February 25, 2011 - By John McVey, Journal staff writer
MARTINSBURG - The Chesapeake Bay funding bill is well on its way to passage, state Sen. Herb Snyder, D-Jefferson, said in a telephone interview Thursday.
"We've cleared the highest hurdle - the Senate Finance Committee - it was a unanimous vote," said Snyder, who has shepherded the bill through the legislative process.
Senate Bill 245 would dedicate $6 million over 30 years to a bond issue that would help pay for improvements, upgrades and new construction of wastewater treatment plants in West Virginia's eight-county Eastern Panhandle.
The improvements are needed to meet new, stringent pollution limits imposed by the U.S. Environmental Protection Agency for the Chesapeake Bay Restoration program. The program is aimed at reducing pollution in bay tributaries.
The Potomac River is one of the bay's major tributaries, and the Eastern Panhandle is in the Potomac River watershed.
The estimated cost to make the improvements to 13 sewer plants across the Panhandle is about $225 million, records show. About $149 million would be needed to upgrade nine plants in Berkeley, Jefferson and Morgan counties.
SB245 would cover about $180 million of the total costs, or about 44 percent, Snyder said. Customers will have to stand the balance of the costs.
Without the funding assistance from the state, the entire cost to meet the EPA's unfunded pollution-control mandates would fall on the backs of the sewer customers, he emphasized.
"The real winners are the citizens who live in the Eastern Panhandle," Snyder said. "This is the state Legislature saying we are going to help."
Snyder credited state Sen. John Unger, D-Berkeley, the majority leader and a member of the Finance Committee, for his "immense help."
Unger said in a telephone interview Thursday that one change made in the Finance Committee to the original bill was specifying the source of the revenue to underwrite the bonds.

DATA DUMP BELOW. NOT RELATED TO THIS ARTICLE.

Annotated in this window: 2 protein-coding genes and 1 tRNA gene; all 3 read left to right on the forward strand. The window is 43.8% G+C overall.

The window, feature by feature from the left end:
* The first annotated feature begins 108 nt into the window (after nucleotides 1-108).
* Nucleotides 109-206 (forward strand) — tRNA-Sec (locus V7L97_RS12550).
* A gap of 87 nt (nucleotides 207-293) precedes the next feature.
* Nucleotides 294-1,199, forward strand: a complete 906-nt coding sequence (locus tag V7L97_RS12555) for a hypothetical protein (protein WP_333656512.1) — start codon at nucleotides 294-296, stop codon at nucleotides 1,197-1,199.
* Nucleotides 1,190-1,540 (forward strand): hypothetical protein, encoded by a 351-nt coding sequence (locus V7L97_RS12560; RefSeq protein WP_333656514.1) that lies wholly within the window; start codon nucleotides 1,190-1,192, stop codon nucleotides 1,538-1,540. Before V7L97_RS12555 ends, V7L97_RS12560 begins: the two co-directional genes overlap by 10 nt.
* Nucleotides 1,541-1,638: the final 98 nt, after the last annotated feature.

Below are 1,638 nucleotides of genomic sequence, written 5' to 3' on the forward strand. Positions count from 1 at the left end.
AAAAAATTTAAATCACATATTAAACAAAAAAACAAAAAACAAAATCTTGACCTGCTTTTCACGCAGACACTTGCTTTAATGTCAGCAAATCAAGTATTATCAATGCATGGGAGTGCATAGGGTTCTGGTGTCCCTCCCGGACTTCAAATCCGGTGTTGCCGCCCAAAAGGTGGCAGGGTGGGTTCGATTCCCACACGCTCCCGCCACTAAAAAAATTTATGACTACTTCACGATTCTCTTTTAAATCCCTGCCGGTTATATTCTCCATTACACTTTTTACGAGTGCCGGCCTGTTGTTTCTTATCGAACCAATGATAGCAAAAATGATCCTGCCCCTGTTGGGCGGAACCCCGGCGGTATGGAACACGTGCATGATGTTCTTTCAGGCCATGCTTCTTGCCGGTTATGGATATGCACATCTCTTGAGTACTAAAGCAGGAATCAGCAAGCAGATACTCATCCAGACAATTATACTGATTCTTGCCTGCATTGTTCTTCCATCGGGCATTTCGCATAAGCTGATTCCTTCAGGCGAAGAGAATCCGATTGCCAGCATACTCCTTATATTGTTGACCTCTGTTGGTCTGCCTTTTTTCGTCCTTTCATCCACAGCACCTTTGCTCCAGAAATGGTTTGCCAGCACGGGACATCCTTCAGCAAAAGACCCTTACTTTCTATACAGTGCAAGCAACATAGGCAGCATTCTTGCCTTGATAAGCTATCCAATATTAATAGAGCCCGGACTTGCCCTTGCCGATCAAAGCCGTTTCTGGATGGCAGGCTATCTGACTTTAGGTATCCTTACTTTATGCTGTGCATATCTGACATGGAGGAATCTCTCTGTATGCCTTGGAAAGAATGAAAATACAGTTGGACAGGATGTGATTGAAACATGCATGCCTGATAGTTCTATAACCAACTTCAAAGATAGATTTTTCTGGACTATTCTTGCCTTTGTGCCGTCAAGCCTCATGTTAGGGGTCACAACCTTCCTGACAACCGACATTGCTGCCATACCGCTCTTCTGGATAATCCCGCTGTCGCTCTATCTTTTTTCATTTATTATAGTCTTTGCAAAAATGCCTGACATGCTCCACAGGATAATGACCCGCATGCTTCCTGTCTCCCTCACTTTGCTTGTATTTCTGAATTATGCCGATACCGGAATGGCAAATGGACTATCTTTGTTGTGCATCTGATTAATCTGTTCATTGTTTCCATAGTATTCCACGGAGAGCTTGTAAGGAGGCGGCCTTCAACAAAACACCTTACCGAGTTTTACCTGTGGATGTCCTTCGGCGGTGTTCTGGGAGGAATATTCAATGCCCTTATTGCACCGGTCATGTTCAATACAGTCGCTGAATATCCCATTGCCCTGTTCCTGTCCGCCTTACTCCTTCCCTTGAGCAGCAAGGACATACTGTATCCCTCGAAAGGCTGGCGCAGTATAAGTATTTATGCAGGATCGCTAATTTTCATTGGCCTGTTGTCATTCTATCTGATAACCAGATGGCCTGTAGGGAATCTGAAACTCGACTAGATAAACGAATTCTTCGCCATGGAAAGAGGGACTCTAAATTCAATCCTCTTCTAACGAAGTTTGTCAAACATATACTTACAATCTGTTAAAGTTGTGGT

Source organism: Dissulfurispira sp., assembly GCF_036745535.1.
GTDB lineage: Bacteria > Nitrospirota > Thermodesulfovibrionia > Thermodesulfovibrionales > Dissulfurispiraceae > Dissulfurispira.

Rather than coming from the excess lottery fund, which is already dedicated to specific programs, the revenue to cover the bonds will come from the video lottery's undedicated surplus funds that are used for supplemental appropriations at the end of the fiscal year, Unger explained.
"It settled everyone down - no one's ox was going to be gored," he said.
The unencumbered dollars come to about $26 to $30 million a year, Unger said, and are a stable revenue source with which to finance the bonds so the interest rate might be better.
The Chesapeake Bay funding bill also "set a mechanism to solve future" issues, Unger said, such as a pollution reduction program for the Ohio River watershed, which would encompass the rest of the state.
"This is not just an Eastern Panhandle issue, this is a West Virginia issue," he said. "The rest of the state could be in the same boat in five years."
The bill was expected to be sent to the floor of the Senate Thursday night with its first reading Friday and second reading Monday at which time Snyder expects it to be passed.
"Then it has to go through the House (of Delegates)," he said. "I'm sure the Panhandle's delegation will fully support it in the House and lobby for it. It is absolutely nonpartisan. It impacts everyone's constituents."
- Staff writer John McVey can be reached at 304-263-3381, ext. 128, or firstname.lastname@example.org